Google will kill Chrome extensions that steal too much of your data

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Google-Chrome
Much tighter rules are designed to keep you safe.
Photo: Google

Google has confirmed plans to eliminate Chrome extensions that steal too much of your data.

Its new policy, which goes into effect on October 15, no longer allows extensions to freely collect browsing activity. Those that do must be transparent in how they use it, and transmit it securely.

Google first confirmed its crackdown on Chrome extensions back in May. It is targeting those that abuse your personal information by collecting as much as they can and doing whatever they like with it.

New Minimum Permission and updated User Data policies enforce tougher rules for third-party developers. Any extensions that don’t comply with those rules after October 15 will be killed.

Google steps up Chrome security

Google now requires that extensions only request access to the least amount of data. This was previously encouraged, but under the new rules, it is mandatory for all extensions.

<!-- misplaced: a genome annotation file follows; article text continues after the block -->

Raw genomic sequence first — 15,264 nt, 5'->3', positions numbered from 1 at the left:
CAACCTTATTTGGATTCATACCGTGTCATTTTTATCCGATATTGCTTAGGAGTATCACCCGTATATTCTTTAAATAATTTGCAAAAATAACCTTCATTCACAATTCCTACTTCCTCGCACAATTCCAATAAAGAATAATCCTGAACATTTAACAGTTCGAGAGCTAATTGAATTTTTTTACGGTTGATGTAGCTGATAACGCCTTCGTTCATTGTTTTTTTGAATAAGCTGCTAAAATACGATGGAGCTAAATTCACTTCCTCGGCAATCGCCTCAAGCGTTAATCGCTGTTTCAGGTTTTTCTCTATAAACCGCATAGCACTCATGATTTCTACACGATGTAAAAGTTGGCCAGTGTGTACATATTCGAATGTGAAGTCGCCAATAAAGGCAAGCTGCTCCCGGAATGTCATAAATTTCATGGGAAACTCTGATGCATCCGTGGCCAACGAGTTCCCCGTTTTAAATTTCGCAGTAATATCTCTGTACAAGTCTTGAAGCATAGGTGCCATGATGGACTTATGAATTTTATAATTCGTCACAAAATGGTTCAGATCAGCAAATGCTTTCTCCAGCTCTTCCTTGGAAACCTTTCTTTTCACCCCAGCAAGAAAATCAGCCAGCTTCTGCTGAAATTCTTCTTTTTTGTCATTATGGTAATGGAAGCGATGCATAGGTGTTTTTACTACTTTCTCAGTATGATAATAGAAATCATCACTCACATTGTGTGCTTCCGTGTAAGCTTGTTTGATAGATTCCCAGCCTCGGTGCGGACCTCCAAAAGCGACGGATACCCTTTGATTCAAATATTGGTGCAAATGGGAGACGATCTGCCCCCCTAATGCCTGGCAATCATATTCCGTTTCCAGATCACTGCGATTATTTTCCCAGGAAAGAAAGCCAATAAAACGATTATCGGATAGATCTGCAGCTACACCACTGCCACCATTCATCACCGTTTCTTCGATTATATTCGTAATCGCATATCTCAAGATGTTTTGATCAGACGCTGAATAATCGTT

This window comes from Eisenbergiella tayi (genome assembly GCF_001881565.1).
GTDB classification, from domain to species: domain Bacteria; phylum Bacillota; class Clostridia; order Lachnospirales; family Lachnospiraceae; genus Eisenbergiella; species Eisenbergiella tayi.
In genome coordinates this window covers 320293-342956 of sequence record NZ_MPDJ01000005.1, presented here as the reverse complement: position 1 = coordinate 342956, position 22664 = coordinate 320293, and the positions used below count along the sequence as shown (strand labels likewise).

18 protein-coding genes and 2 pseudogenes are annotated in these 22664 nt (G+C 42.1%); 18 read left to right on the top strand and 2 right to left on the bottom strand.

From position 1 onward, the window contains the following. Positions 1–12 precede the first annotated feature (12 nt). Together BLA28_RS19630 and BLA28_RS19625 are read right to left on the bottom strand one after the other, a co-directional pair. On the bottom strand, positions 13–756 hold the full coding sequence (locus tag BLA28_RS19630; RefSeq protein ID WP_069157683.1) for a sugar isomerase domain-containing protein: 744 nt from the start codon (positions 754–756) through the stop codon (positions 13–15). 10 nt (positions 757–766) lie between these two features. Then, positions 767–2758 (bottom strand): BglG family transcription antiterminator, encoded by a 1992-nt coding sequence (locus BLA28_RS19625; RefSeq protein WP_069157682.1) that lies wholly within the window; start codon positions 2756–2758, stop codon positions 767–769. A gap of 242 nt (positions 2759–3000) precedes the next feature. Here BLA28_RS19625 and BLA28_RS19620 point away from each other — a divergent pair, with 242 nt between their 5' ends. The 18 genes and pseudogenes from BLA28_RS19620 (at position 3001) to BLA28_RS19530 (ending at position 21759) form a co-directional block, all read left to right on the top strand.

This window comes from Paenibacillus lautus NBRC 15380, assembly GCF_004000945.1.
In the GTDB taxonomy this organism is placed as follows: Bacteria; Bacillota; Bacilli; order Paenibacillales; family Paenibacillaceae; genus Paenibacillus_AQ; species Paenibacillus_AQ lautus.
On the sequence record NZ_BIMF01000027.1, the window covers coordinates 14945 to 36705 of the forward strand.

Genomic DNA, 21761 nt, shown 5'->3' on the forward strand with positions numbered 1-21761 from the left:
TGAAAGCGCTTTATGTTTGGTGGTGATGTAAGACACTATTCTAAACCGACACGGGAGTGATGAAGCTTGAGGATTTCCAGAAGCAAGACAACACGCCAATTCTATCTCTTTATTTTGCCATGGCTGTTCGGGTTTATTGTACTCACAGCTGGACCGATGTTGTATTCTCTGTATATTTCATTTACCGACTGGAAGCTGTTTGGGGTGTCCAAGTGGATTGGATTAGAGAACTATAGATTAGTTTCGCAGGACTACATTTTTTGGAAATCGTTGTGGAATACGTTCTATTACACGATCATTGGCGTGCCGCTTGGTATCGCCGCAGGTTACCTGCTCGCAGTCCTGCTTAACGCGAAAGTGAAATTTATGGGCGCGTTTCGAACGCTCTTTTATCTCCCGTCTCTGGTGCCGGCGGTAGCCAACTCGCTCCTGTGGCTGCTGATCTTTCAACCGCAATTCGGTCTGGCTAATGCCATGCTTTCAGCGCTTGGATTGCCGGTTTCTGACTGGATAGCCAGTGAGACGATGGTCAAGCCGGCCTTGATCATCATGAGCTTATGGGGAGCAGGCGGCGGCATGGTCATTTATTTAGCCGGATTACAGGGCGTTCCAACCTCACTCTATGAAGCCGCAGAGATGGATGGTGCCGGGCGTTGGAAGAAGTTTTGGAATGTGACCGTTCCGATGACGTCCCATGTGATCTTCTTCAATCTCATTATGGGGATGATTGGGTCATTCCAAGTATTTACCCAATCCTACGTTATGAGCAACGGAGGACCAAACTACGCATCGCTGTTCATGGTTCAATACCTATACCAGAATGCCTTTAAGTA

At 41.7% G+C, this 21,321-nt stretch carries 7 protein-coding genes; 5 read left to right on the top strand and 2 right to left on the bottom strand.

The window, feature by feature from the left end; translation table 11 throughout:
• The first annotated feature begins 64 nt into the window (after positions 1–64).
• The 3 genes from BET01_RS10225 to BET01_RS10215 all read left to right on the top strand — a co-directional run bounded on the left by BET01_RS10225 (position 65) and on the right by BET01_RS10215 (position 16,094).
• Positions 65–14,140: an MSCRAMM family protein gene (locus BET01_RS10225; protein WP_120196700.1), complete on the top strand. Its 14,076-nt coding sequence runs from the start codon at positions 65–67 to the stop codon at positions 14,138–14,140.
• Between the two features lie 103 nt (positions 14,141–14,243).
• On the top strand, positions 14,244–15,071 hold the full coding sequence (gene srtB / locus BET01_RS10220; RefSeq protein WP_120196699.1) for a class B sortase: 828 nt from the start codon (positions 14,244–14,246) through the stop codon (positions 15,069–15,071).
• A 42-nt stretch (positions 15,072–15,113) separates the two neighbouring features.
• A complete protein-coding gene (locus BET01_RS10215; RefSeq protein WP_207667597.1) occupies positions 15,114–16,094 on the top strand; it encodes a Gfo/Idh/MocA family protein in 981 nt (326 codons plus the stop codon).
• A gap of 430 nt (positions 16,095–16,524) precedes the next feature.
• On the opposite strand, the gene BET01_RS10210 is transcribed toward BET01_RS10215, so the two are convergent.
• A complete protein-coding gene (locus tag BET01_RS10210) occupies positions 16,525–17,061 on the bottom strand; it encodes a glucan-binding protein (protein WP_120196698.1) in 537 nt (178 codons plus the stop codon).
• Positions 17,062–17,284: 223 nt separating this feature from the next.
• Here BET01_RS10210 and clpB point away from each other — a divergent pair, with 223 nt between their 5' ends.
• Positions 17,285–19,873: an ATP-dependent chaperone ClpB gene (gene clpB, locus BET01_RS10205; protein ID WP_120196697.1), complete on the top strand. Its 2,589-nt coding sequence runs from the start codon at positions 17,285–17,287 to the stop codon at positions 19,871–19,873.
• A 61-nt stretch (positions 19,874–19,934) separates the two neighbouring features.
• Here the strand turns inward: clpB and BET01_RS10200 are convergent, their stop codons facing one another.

Google also has tighter rules surrounding what extensions do with the data they can collect. That includes posting privacy policies, and being transparent about what they will do with your data.

Developers are now being urged to review their current extensions’ permissions and update them to be “more narrowly scoped.” They must also include reasons for why any permissions are required.

Extensions that do collect user-provided content and personal communications must transit it via modern cryptography methods to ensure it is secure.

Violators will be eliminated

“After October 15, 2019, items that violate these updates to the User Data policy will be removed or rejected from the Web Store,” Google explains.

The only way for extensions to be reinstated after removal is if they become compliant with Google’s new policies.

This is all part of Project Strobe, which Google implemented last October. Its mission is to improve security and user privacy by reviewing third-party developer access to your data.

It’s great news for anyone who uses a Google product, including Gmail, Drive, and Android devices.